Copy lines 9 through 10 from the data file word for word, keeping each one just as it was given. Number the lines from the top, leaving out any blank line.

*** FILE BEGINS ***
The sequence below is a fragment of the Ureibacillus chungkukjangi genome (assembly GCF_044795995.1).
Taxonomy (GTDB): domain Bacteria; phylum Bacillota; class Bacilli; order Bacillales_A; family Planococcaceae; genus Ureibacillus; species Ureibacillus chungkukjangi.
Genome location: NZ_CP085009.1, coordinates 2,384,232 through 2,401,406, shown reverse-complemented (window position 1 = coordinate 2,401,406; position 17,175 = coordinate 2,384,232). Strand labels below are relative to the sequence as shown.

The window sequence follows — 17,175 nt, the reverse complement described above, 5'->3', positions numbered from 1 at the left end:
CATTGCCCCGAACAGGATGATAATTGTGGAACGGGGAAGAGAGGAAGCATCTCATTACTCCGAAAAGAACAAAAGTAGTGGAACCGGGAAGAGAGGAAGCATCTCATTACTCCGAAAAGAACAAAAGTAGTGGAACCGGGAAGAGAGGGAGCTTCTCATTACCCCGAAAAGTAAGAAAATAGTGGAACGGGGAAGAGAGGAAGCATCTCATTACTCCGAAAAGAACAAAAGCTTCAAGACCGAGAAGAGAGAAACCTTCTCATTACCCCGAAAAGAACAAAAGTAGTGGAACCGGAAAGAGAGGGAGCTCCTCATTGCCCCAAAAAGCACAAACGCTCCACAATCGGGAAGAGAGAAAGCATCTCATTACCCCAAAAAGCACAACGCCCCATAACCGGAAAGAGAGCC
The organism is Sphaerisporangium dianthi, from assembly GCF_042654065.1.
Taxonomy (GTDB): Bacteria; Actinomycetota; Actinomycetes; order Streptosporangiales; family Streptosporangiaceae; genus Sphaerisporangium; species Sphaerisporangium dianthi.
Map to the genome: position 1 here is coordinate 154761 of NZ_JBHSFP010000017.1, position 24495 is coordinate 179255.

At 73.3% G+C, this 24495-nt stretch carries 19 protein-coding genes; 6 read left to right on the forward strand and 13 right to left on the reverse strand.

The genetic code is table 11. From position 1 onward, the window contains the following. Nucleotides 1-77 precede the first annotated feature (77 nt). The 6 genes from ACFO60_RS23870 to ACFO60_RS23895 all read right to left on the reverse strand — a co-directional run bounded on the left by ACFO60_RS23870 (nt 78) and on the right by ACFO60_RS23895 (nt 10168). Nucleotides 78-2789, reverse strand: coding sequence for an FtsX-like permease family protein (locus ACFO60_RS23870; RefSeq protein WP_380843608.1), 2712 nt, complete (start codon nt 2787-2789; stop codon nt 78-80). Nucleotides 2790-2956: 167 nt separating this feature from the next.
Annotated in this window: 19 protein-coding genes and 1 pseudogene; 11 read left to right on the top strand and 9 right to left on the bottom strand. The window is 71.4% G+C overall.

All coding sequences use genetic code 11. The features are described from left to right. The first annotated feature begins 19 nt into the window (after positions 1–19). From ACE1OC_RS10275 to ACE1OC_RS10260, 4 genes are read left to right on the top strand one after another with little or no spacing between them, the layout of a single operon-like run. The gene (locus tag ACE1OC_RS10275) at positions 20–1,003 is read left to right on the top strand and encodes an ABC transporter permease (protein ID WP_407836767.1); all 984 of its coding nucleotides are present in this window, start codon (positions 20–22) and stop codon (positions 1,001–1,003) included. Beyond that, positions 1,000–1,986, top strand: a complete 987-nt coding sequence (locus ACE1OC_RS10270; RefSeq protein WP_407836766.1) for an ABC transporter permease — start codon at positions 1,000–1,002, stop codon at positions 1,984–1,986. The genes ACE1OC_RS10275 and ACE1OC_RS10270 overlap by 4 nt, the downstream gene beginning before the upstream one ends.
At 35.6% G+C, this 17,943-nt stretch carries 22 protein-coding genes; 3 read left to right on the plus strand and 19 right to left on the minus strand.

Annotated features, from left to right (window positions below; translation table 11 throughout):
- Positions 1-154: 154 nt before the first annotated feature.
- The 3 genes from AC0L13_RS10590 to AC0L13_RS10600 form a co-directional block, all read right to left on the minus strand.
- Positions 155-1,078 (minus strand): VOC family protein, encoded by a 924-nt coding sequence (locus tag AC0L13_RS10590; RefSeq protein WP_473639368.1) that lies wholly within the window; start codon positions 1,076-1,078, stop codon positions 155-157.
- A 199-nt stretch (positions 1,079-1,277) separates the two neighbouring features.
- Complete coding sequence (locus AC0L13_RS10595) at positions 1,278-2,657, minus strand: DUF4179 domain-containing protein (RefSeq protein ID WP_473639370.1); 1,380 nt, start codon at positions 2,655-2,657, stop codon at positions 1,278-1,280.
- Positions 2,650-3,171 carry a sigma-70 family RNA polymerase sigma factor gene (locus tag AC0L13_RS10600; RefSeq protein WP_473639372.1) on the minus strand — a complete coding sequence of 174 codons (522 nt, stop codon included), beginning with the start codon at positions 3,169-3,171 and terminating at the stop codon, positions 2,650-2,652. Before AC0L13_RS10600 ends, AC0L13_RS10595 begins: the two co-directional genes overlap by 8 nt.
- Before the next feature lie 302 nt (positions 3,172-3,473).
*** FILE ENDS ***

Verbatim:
At 73.3% G+C, this 24495-nt stretch carries 19 protein-coding genes; 6 read left to right on the forward strand and 13 right to left on the reverse strand.

The genetic code is table 11. From position 1 onward, the window contains the following. Nucleotides 1-77 precede the first annotated feature (77 nt). The 6 genes from ACFO60_RS23870 to ACFO60_RS23895 all read right to left on the reverse strand — a co-directional run bounded on the left by ACFO60_RS23870 (nt 78) and on the right by ACFO60_RS23895 (nt 10168). Nucleotides 78-2789, reverse strand: coding sequence for an FtsX-like permease family protein (locus ACFO60_RS23870; RefSeq protein WP_380843608.1), 2712 nt, complete (start codon nt 2787-2789; stop codon nt 78-80). Nucleotides 2790-2956: 167 nt separating this feature from the next.